5 Impossible-to-Mess-Up Moves to Do After a Bad Night’s Sleep

Too little sleep can up the risk of making mistakes or losing focus, neither of which help with a workout.
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We've all been there: The morning after a particularly rough night of tossing and turning, you're barely a functional human being. But you had promised yourself you'd get up early to sweat.

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When you're overtired, it's important to proceed with caution with everything you do — including exercise.


"Lack of sleep can negatively affect your strength and endurance during a workout," says Emily McLaughlin, certified personal trainer and nutrition specialist at 8fit. "When you're feeling sleep-deprived, not only will your performance suffer, but your risk for injury goes up, your immune system could take a hit and you might halt some much-needed tissue repair."

Read more: 9 Surprising Ways Sleep Affects Your Whole Body

New research on sleep deprivation highlights just how severe the effects can be of even one night of too-few zzzs on both your attention and ability to function. Sleep loss can triple your lapses in concentration and double your odds of making mistakes, according to a November 2019 study published in the Journal of Experimental Psychology: General — not things you want to have happen in the gym.


If you didn't get enough shut-eye, listen to your body before you lace up your sneakers. "If you were up all night, skip your workout," McLaughlin says. "If you worked out consistently all week, take this as a great opportunity to sleep in a bit longer or take a power nap during your scheduled exercise time."

But if you're determined to squeeze in a sweat session on little sleep, McLaughlin recommends avoiding complex exercises. Instead, stick to moves you can easily manage that don't require much coordination. For example, try a light jog or fast walk in place of your usual run "to prevent any rolled ankles or poor running form," she says.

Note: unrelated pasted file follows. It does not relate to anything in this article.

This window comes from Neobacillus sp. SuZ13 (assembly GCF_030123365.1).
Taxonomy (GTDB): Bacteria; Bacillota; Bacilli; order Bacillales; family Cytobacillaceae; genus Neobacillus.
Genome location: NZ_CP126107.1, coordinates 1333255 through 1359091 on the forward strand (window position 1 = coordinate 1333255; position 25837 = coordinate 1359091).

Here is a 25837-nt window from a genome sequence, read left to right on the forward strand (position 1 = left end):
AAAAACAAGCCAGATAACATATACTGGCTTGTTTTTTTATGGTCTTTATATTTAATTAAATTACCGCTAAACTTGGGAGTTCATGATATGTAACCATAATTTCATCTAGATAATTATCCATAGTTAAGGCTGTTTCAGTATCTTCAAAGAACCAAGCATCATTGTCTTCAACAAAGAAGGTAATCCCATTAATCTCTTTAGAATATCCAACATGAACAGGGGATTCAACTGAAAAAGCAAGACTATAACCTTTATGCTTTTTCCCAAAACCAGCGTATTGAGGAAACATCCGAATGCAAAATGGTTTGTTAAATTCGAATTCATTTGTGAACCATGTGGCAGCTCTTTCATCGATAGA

The Perfect Workout for Sleepy Mornings

If you have just enough energy, McLaughlin says choose a few moves that your body knows well and incorporate them into a low-impact HIIT workout.

She recommends doing three rounds of the safe moves below on sleep-deprived days. "In all these moves, you have two feet on the ground, which means a stable base for reducing the risk of falling off-balance."

Read more: 7 Reasons You're More Tired Than Usual During Your Workouts


Move 1: Squat

  1. With your back straight and feet hip-width apart, bend your knees, lowering your butt down as if sitting into a chair.
  2. Keep your knees in line with your feet and behind your toes.
  3. Press through your heels as you stand back up.
  4. Repeat for 15 reps.

Move 2: Wall Push-Up

  1. Standing a few feet away from a wall, place your hands on the wall under your shoulders.
  2. Bend your elbows and bring your chest toward the wall, keeping your body in a straight line from head to toe.
  3. Press back to the start.
  4. Complete 8 reps.

Move 3: Plank

  1. Lie on your stomach on a comfortable surface with your forearms on the floor and your elbows directly beneath your shoulders. Keep your feet flexed with the tips of your toes on the floor.
  2. Keeping your entire body in a straight line, lift onto your toes and forearms.
  3. Draw your navel toward your spine and squeeze your butt muscles.
  4. Hold for 30 seconds.

Move 4: Crunch

  1. Lie on your back with your knees bent, feet flat on the floor.
  2. Support your neck with your hands behind your head, elbows flared out to the sides.
  3. Exhale, contract your abs, and lift your head and shoulder blades off the ground without straining your neck.
  4. Inhale as you lower back down.
  5. Repeat 15 times.

Read more: 21 Sit-Up Variations You Won't Totally Hate

Move 5: Glute Bridge

  1. Lie on your back with your knees bent, feet hip-width apart and flat on the floor.
  2. Inhale and press through your heels to lift your hips until your spine forms a straight line.
  3. Exhale and lower back down.
  4. Do 15 reps.